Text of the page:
We may be tempted to think of a diocese as an eternal structure, but the fact is that dioceses come and go. Baltimore was the first Catholic diocese established in the United States, erected on Nov. 6, 1789. Not long after, in 1808, Baltimore was raised to an archdiocese, and four other U.S. dioceses were created: New York, Philadelphia, Boston and Bardstown.
The last, perhaps, comes as a surprise. The Diocese of Bardstown, based in Bardstown, Kentucky, encompassed Kentucky, Tennessee, Missouri, Illinois, Indiana, Ohio and Michigan. Various dioceses were successively carved out of the territory of Bardstown, including Cincinnati and Nashville. And, finally, the see of Bardstown was transferred by Pope Gregory XVI to Louisville in 1841.
All of this is to say that dioceses change and merge. A bishop and his priests exist in a place to preach and sanctify the faithful. Their sworn duty to God is the building up of the Church.
Despite those truths, the recent announcement of a potential merger of the Diocese of Steubenville, Ohio, into the Diocese of Columbus might come as something of an understandable surprise. It would be the first such merger of dioceses since 2020, when the Diocese of Juneau was merged with that of Anchorage in Alaska. Before 2020, the 1956 merger of the Diocese of St. Joseph with the Diocese of Kansas City to become the present-day Diocese of Kansas City-St. Joseph in Missouri was the last such change in the United States.
Announcing the possible consolidation, Bishop Jeffrey M. Monforton of Steubenville wrote to the faithful of his diocese, saying, “It is with sadness of heart that I share with you the continued decline in the Ohio Valley population and how it adversely affects our future sustainability.” As the region’s industry changed, he explained, so did its population, including its population of Catholics.
The decision to advocate for the suppression of one’s own episcopal see takes no small amount of humility, and, as he prepares for what most certainly would be a time of great change, Bishop Monforton should be recognized for leading his people to face the emerging picture of the landscape of American Catholic life in his diocese with courage. “Stubbornness would guide me to say we’ll fight this head on with really no chance,” Bishop Monforton said in a recent interview with Steubenville’s Herald-Star. Yet “it’s fortitude that has to govern the day, and that means taking a course that would be the most prudent.”
But Bishop Monforton and the bishops of Ohio likely aren’t only thinking of population figures. In addition to at least $4 million to restore and endow the closed cathedral, the diocese is missing nearly $300,000 embezzled by former comptroller David Franklin who cost the diocese “an additional $999,713 in interest and penalties on top of the nearly $2.8 million payroll tax debt as well as the employer portion,” the Herald-Star reported.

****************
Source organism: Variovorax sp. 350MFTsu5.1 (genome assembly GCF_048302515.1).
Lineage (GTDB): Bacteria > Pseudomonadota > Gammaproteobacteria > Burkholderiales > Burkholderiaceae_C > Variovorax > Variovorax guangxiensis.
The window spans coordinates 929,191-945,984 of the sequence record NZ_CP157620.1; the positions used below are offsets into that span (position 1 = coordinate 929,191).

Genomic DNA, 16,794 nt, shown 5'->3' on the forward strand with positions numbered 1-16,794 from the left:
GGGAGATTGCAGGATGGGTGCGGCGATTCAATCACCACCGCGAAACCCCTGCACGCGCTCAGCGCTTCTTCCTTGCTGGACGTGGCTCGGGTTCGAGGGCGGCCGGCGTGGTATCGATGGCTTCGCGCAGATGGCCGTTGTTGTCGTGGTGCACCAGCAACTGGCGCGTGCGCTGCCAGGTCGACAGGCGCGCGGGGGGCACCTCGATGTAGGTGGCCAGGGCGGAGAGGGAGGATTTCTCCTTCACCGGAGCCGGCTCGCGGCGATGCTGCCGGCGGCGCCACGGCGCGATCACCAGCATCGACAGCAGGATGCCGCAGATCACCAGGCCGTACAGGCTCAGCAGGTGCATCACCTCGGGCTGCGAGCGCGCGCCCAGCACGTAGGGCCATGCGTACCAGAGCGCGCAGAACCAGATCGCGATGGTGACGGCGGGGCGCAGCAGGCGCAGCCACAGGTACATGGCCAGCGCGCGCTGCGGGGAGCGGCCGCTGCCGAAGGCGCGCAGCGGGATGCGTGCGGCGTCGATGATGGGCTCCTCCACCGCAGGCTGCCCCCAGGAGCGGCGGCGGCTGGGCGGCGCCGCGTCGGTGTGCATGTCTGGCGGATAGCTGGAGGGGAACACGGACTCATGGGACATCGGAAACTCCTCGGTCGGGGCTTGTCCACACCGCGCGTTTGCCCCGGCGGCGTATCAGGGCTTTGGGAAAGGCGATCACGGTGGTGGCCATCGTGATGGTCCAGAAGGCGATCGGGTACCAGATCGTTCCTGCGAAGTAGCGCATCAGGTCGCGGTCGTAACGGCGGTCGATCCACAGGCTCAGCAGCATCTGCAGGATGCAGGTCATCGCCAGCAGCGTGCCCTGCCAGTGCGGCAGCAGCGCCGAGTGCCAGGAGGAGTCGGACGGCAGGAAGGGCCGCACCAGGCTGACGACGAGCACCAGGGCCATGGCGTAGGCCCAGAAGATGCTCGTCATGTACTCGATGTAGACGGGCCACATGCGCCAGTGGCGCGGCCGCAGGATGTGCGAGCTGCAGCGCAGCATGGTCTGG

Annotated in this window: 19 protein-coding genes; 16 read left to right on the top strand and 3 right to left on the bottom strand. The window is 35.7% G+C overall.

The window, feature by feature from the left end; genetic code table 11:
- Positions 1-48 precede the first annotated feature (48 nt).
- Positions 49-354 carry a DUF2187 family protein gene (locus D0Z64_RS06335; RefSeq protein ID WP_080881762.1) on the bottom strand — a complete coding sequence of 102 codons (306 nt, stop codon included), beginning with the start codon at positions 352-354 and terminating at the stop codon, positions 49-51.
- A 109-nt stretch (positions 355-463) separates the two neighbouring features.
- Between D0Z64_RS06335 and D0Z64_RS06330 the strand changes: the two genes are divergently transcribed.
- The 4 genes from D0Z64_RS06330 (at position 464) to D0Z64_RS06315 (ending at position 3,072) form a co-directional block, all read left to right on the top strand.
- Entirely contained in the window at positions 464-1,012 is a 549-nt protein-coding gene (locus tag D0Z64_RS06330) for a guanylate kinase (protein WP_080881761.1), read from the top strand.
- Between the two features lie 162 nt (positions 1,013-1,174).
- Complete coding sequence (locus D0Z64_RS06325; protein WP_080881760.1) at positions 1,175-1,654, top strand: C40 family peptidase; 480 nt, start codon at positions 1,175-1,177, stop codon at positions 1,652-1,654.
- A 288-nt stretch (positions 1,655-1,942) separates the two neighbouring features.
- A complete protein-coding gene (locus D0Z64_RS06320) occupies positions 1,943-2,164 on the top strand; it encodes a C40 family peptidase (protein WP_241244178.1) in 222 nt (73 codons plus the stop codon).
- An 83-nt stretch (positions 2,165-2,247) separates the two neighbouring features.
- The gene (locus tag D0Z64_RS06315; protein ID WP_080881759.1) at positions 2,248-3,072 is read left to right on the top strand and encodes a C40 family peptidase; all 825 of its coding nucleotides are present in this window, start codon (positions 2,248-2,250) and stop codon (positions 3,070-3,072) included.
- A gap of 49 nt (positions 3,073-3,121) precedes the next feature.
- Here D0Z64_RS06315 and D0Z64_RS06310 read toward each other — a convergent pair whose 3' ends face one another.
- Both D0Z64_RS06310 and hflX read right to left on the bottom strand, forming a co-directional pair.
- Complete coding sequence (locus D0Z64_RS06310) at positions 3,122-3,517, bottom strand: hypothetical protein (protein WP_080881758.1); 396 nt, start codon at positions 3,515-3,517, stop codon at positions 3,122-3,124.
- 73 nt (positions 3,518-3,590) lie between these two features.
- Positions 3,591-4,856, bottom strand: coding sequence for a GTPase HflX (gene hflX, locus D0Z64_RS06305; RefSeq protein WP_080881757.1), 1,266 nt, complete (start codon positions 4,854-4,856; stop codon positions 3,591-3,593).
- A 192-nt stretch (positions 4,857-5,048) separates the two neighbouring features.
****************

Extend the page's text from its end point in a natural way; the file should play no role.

Even without such woes, the numbers in other dioceses are trending in such a way that indicates that we will see more potential or actual mergers of dioceses in the future — especially in the Northeast and the Midwest — similarly to how we are currently seeing mergers (often called “clustering”) of parishes in dioceses across the country. Such an approach is a courageous and commonsense response to emptying pews, dwindling celebrations of sacraments and fewer priests.
If done correctly, the merger between the Dioceses of Steubenville and Columbus could offer the opportunity for personnel and financial resources from across the state to be invested in a region with great spiritual and monetary needs. Rather than abandoning the poor population of eastern Ohio, as some have suggested, such a move would help to secure it.
If prudence dictates the need for diocesan suppression and mergers, practicality might suggest the need for creative separation, especially in the growing Catholic populations found in the South and the West. Is it realistic to believe that the massive scale of ministry — for example, in the Archdiocese of Los Angeles, which serves over 4 million Catholics — is the best administrative structure? Dividing some of our largest dioceses almost certainly would better serve booming local populations.
Ultimately change of any kind within our ecclesial infrastructure, be it at the diocesan or the parish level, is an occasion for every Catholic to ask: Where does our true identity lie? Despite the essential and fundamental dimension of our local communities, our identity cannot solely exist in our parish or our diocese. Our identity must lie first and foremost in the Church, universally taken, as disciples of Jesus. We must cultivate this perspective now, because, undoubtedly, greater changes lie on the horizon for the Church in the United States in the months and years to come.
Our Sunday Visitor Editorial Board: Father Patrick Briscoe, Gretchen R. Crowe, Scott P. Richert, Scott Warden, York Young